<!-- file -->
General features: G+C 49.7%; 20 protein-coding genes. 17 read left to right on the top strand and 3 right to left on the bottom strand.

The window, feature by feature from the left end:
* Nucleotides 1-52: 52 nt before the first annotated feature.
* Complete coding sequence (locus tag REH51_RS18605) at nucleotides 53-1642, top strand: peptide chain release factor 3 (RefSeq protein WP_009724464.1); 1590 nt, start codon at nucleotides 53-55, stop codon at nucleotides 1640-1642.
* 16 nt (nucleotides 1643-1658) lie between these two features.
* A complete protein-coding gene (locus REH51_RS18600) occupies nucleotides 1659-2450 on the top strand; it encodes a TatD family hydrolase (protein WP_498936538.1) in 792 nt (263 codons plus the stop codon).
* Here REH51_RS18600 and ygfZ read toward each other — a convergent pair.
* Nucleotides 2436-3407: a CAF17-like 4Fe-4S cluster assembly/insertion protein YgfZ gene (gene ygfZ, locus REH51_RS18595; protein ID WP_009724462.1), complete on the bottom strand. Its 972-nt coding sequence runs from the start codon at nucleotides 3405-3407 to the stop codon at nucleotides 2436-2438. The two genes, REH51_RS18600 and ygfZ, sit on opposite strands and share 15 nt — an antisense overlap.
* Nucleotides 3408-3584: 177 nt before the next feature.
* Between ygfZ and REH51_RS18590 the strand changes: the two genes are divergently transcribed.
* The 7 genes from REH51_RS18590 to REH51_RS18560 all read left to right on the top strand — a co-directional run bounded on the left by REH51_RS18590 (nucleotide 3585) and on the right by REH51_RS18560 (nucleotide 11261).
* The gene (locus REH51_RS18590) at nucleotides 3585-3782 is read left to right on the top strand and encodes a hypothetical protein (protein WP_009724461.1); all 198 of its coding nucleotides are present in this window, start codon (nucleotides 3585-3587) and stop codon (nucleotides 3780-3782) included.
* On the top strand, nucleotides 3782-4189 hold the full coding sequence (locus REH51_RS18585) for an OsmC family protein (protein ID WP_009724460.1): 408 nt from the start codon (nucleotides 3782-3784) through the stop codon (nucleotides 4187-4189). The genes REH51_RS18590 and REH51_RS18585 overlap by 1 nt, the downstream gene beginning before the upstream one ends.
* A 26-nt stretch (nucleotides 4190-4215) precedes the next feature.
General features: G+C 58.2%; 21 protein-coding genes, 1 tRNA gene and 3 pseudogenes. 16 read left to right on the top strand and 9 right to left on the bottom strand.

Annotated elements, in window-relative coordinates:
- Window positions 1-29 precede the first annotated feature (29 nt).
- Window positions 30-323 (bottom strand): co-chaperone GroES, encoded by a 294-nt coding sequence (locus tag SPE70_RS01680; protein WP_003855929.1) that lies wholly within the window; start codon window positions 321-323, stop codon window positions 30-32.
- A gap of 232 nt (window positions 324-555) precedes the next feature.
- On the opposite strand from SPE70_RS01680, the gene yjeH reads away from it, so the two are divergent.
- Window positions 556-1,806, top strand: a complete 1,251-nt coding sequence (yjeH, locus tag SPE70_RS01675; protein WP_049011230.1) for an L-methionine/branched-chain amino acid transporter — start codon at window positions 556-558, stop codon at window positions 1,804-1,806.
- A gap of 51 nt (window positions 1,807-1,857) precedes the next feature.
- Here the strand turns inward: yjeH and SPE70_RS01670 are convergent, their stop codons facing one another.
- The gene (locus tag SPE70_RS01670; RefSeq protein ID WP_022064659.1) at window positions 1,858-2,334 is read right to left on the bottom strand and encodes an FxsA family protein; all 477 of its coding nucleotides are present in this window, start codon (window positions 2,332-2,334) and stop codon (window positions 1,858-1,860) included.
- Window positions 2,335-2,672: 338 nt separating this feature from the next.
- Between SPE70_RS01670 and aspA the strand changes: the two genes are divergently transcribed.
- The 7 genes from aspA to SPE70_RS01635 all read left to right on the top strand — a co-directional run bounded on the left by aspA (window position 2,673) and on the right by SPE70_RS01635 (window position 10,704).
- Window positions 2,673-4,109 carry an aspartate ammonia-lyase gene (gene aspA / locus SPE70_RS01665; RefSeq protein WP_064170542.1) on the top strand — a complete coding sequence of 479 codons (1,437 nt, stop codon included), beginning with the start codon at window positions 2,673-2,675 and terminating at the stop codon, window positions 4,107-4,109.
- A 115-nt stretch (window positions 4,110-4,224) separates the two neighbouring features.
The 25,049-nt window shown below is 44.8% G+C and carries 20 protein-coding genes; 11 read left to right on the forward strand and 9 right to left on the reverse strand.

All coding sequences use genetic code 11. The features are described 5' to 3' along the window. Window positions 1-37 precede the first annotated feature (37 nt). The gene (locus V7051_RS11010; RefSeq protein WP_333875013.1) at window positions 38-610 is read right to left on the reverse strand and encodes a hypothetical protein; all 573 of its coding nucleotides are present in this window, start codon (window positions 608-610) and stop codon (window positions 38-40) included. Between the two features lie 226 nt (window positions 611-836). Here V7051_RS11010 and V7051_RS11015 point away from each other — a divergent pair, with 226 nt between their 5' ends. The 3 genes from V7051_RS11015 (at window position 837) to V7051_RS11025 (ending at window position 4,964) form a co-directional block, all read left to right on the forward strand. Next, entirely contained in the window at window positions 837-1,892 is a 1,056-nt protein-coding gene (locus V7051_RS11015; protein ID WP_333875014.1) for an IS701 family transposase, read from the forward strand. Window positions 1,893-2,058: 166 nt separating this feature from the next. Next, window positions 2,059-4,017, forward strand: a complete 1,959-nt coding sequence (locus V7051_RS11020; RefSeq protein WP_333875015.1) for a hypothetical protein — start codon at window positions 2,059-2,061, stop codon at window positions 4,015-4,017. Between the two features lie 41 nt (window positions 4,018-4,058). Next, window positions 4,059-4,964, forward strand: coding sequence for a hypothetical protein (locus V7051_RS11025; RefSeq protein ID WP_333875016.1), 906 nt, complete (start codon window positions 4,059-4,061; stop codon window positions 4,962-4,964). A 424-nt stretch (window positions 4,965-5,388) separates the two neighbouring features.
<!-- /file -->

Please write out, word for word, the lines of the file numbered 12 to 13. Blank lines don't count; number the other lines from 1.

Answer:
* The gene (locus REH51_RS18590) at nucleotides 3585-3782 is read left to right on the top strand and encodes a hypothetical protein (protein WP_009724461.1); all 198 of its coding nucleotides are present in this window, start codon (nucleotides 3585-3587) and stop codon (nucleotides 3780-3782) included.
* On the top strand, nucleotides 3782-4189 hold the full coding sequence (locus REH51_RS18585) for an OsmC family protein (protein ID WP_009724460.1): 408 nt from the start codon (nucleotides 3782-3784) through the stop codon (nucleotides 4187-4189). The genes REH51_RS18590 and REH51_RS18585 overlap by 1 nt, the downstream gene beginning before the upstream one ends.